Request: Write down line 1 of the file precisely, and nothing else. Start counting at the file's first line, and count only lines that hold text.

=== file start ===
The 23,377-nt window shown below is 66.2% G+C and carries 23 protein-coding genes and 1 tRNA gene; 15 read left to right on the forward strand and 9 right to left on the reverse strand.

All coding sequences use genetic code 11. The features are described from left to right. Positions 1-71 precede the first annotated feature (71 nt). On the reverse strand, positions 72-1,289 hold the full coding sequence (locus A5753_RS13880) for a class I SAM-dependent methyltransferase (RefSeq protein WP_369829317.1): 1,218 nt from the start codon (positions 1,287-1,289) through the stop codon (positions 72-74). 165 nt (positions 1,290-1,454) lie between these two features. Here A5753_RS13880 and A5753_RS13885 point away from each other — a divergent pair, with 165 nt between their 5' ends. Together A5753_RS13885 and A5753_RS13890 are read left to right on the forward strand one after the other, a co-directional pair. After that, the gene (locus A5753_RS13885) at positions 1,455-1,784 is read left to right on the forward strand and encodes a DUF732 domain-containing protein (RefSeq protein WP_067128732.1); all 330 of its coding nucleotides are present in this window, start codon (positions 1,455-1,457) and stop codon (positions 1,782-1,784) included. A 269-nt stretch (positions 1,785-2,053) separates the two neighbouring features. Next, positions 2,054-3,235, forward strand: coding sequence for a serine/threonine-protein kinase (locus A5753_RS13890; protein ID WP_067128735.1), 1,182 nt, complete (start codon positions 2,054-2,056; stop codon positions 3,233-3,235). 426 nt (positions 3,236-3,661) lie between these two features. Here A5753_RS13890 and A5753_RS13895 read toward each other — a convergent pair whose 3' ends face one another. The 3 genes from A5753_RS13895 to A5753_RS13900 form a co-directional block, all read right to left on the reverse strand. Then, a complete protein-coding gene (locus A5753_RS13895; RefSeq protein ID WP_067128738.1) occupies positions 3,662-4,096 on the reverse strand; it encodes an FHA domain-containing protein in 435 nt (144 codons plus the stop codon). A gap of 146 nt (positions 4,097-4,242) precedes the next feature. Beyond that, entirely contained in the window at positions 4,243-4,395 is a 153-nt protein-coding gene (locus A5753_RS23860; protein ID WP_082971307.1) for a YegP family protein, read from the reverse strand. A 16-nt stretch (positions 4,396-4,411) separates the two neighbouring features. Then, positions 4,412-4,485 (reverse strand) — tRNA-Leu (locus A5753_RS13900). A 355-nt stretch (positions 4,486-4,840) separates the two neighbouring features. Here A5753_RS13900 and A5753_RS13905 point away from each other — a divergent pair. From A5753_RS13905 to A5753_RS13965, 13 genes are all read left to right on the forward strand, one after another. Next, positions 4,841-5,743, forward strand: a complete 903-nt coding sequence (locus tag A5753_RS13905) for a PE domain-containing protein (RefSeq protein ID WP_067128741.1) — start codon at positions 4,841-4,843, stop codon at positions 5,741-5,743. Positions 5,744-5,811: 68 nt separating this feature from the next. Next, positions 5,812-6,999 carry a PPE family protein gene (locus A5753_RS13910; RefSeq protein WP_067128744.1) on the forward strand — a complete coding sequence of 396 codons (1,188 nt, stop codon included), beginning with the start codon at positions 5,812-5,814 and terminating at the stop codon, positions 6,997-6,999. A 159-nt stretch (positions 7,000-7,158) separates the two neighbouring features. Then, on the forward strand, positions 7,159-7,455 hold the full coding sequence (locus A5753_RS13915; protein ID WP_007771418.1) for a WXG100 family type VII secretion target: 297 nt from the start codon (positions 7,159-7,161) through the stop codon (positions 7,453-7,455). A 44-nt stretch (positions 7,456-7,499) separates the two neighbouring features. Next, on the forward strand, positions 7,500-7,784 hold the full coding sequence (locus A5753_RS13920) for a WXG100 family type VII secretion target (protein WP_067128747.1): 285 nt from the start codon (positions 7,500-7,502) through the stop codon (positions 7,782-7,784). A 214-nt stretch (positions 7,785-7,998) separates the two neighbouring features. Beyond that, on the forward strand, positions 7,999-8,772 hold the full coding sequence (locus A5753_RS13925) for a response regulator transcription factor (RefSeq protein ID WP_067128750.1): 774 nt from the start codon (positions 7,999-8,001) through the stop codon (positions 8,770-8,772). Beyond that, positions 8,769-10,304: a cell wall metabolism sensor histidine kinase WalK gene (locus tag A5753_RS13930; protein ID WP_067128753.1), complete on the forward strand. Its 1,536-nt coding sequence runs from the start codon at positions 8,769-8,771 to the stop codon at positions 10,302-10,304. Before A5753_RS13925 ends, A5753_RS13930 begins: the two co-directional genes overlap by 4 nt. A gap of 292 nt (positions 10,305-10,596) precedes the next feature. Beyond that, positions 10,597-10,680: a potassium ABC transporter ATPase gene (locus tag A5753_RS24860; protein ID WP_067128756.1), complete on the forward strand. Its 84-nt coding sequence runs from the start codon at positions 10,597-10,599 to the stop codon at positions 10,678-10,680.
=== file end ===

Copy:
The 23,377-nt window shown below is 66.2% G+C and carries 23 protein-coding genes and 1 tRNA gene; 15 read left to right on the forward strand and 9 right to left on the reverse strand.